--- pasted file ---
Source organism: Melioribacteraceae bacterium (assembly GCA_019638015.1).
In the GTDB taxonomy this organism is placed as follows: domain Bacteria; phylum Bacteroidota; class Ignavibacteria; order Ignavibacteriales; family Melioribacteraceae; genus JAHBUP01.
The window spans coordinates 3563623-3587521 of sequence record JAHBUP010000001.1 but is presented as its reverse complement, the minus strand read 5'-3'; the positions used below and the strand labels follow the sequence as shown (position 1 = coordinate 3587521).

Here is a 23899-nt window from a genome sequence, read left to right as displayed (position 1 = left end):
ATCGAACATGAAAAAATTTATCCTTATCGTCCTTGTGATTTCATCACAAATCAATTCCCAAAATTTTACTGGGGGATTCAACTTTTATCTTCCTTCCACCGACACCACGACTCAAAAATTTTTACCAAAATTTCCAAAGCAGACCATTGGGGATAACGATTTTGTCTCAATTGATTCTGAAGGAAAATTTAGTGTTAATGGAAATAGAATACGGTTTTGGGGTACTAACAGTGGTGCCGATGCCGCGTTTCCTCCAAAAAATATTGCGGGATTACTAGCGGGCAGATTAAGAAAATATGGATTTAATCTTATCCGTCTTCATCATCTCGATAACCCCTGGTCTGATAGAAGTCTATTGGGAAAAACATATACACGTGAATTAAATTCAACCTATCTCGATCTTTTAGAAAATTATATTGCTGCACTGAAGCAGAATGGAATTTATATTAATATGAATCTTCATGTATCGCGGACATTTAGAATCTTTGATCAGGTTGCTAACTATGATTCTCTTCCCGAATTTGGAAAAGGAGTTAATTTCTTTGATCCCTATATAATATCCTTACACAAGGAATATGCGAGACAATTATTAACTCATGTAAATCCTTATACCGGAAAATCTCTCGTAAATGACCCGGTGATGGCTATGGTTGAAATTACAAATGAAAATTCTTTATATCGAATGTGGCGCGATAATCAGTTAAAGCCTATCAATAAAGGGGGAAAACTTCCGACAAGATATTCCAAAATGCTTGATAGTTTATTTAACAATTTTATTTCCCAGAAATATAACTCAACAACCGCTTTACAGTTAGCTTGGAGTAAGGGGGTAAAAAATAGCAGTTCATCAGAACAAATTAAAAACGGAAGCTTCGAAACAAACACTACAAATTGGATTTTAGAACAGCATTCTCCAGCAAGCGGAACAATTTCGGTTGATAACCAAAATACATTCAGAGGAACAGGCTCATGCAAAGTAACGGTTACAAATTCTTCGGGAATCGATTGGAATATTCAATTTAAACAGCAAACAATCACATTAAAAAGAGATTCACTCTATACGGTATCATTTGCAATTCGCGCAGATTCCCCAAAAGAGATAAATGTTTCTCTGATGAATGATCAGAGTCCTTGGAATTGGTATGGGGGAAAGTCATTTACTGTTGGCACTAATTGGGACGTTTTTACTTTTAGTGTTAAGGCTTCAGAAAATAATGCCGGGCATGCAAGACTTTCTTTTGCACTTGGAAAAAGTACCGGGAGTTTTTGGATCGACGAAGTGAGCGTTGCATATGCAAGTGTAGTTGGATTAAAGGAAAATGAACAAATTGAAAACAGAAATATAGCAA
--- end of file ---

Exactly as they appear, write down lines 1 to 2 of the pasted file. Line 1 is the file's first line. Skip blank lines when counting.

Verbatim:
Source organism: Melioribacteraceae bacterium (assembly GCA_019638015.1).
In the GTDB taxonomy this organism is placed as follows: domain Bacteria; phylum Bacteroidota; class Ignavibacteria; order Ignavibacteriales; family Melioribacteraceae; genus JAHBUP01.